Ginkgo biloba, a living fossil

The ginkgo ( Ginkgo biloba ) is a unique tree. This unique plant is the only survivor of several species of trees that appeared during the Jurassic but mostly disappeared several million years ago. The only region where the ginkgos survived was in central China , but it is believed that without human intervention the ginkgo would have become extinct just like the rest of its congeners. In this article we will talk about this peculiar tree and its history.

Characteristics of ginkgo biloba

Ginkgo biloba or a living fossil
Ginkgo biloba or a living fossil

Ginkgos can reach a height of 35 meters, their glass is pyramidal in shape and they can have one or more trunks. Wood can have quite deep cracks or gouges. They are deciduous trees, the leaves are light green most of the year but turn yellow before falling to the ground. The leaves of this tree are its most distinctive feature, as they are fan-shaped and can be divided into several lobes.

These plants are monoecious, which means that each tree can be male or female. Females produce seeds wrapped in pulp. This envelope should not be confused with a fruit, as these trees are gymnosperms and lack fruit. The seeds contain butyric acid, so they give off an unpleasant odor similar to rancid butter. 

Ginkgoes have a great regenerative capacity , which allows them to sprout again from their roots if the trunk is cut. The wood is resistant to insects and generally are plants that resist diseases well. They also have the ability to produce aerial roots. For all these reasons, there are numerous hundred-year-old ginkgos, having registered individuals of about 2,500 years of age.

Ginkgo biloba uses

The main reason ginkgo biloba is cultivated is for its ornamental appearance. Both the peculiar shape of its leaves and the color of these make it a visually striking tree. In addition, it has medicinal properties , particularly as part of traditional Chinese medicine. From the leaves you can make an infusion rich in flavonoids that improves circulation . Beneficial properties are attributed to it, including reducing the risk of thrombosis.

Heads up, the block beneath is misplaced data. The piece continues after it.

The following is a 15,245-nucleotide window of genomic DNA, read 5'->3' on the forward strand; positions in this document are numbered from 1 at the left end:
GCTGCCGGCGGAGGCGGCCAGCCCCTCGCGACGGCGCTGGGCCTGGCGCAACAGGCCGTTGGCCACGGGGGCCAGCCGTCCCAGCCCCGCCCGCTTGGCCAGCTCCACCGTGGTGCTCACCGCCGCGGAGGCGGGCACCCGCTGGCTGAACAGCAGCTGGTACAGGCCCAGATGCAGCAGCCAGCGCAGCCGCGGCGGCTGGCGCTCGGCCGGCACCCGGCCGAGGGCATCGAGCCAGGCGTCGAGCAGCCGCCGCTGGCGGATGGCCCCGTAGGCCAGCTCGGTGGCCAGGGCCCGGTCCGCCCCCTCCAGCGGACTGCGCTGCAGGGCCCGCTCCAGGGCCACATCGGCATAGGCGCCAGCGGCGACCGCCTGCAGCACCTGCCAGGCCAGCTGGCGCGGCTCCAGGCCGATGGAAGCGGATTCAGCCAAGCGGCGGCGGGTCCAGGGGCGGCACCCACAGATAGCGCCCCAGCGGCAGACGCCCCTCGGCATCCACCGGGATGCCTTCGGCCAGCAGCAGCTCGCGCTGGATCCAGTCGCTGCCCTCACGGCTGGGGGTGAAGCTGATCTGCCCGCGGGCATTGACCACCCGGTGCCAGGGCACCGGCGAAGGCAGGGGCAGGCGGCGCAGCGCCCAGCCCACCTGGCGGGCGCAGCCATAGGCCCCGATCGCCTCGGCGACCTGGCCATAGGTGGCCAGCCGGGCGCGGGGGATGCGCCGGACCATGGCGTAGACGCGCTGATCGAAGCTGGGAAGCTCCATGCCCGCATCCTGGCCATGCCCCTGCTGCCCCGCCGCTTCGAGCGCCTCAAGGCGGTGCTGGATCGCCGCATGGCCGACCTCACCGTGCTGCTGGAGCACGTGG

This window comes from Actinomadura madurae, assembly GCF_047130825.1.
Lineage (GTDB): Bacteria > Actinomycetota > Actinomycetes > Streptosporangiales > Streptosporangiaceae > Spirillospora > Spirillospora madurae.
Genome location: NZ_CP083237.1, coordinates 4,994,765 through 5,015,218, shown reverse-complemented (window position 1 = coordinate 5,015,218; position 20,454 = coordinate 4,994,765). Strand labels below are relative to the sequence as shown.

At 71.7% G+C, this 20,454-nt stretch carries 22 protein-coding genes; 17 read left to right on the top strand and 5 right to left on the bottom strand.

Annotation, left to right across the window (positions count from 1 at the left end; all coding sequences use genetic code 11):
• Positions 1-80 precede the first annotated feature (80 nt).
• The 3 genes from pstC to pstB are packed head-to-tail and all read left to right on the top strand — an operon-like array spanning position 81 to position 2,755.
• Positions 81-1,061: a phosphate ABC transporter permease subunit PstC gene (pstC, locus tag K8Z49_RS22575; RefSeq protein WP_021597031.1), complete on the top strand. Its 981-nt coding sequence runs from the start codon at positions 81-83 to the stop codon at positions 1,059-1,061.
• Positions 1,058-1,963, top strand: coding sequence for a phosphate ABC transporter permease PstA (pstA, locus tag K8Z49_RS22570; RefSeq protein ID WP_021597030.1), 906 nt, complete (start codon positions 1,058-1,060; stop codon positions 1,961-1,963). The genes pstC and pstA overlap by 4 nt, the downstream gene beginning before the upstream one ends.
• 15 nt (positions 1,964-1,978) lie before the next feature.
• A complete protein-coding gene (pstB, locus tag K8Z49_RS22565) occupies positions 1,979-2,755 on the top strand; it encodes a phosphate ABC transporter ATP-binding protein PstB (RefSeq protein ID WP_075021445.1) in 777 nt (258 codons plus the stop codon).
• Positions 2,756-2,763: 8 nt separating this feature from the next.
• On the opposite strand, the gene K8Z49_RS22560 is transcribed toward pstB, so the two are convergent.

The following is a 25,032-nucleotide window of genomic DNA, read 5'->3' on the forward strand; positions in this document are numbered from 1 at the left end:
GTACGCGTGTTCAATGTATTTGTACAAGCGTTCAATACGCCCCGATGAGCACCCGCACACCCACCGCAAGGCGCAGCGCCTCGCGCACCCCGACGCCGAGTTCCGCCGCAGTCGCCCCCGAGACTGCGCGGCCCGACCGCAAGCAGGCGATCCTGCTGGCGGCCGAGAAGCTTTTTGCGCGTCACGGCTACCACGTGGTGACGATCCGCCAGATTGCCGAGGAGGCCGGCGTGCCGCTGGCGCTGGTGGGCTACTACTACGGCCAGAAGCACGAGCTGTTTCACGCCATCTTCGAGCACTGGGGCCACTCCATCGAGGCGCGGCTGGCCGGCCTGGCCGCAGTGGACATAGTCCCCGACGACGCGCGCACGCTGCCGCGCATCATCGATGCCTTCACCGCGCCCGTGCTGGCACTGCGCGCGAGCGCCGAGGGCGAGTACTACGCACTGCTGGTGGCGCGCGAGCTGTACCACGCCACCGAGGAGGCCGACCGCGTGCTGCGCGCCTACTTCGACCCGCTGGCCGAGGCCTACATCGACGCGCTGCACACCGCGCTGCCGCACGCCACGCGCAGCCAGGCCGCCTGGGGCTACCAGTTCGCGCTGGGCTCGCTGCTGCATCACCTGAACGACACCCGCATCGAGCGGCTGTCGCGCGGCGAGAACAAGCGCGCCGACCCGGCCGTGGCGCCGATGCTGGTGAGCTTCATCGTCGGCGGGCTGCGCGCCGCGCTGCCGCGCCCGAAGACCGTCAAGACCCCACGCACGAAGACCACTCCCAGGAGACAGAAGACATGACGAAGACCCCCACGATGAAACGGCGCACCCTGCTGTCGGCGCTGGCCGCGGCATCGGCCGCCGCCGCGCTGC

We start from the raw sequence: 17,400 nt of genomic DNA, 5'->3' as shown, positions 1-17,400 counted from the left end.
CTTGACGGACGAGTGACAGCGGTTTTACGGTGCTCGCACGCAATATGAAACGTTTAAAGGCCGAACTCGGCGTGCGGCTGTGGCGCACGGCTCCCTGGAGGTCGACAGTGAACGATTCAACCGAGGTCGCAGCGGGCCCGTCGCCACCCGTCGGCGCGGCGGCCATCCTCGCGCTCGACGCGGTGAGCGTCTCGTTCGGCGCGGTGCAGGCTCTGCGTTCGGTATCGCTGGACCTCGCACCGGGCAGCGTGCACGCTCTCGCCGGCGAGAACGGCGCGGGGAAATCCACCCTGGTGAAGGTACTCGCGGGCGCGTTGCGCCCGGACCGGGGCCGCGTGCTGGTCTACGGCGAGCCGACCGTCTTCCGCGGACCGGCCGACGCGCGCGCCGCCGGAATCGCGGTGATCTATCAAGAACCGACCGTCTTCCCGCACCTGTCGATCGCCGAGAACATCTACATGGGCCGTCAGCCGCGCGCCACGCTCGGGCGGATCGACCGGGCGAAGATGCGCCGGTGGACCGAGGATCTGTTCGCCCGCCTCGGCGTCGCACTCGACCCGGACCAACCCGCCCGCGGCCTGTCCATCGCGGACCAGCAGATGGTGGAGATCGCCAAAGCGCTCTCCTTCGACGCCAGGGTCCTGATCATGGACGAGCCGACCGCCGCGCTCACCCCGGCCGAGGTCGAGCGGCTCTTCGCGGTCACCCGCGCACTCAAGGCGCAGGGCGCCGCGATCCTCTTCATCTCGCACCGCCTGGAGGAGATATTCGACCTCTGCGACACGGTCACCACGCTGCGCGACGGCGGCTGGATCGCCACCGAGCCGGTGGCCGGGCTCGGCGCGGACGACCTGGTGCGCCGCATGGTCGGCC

The pulp that covers the seeds, which gives them a fruit-like appearance, has certain culinary uses in Chinese and Japanese cuisine . It can be used in soups or desserts, and the seed is cooked together with the pulp. However, this pulp contains certain compounds that can cause health problems if the seeds are consumed in large quantities or for long periods of time. Specifically, it has a toxin that interferes with the absorption of vitamin B6.

Ginkgo cultivation

Ginkgo biloba or a living fossil
Ginkgo biloba or a living fossil

The cultivation of ginkgo biloba is associated with primitive Buddhism. Thanks to the expansion of this religion, the plant was transported to new regions, particularly Japan and Korea, where today there are natural ginkgo forests. It was introduced to North America 200 years ago and Europe 300 years ago, but there are no wild populations on these continents.

Due to the peculiar bad smell that female plants give off, most of the plants that can be seen planted outside of Asia are male. This is possible thanks to the clonal propagation of plants . However, one thing to keep in mind is that male ginkgo pollen can cause allergies.

A common name for this plant in France is “tree of the 40 shields”, since a citizen of Paris bought several trees from a horticulturist for this price. One of the first ginkgos in Europe is found in the Utretch botanical garden , where it was planted in the early 18th century by a German botanist. Ginkgos can also be grown in bonsai form.

The last of its kind

The ginkgo is considered a living fossil because it has undergone little change in its morphology since it first appeared in the fossil record , about 290 million years ago. Interestingly, the oldest fossil found of a ginkgo is found in France, far removed from its current range. 

Congeneric ginkgo species appeared in the Cretaceous, before flowering and fruiting plants existed. The fact that the ginkgo has reached our days without undergoing major modifications indicates that these plants were not well adapted to changes, so that a variation in the global climate together with the appearance of more evolved plants would have triggered the disappearance of the other species of its genus.

The only area where ginkgo could survive in the wild was the Zhejiang region in China. Despite the fact that the plant was believed to be extinct millions of years ago, living specimens were found there. Due to the genetic uniformity of the ginkgo forests in the area, it is believed that it was cultivated by monks about 1,000 years ago, thus saving itself from disappearance . The reason why it was able to survive until its cultivation by humans began was that the valleys of Zhejiang would have served as a refuge for the plant during the ice ages.

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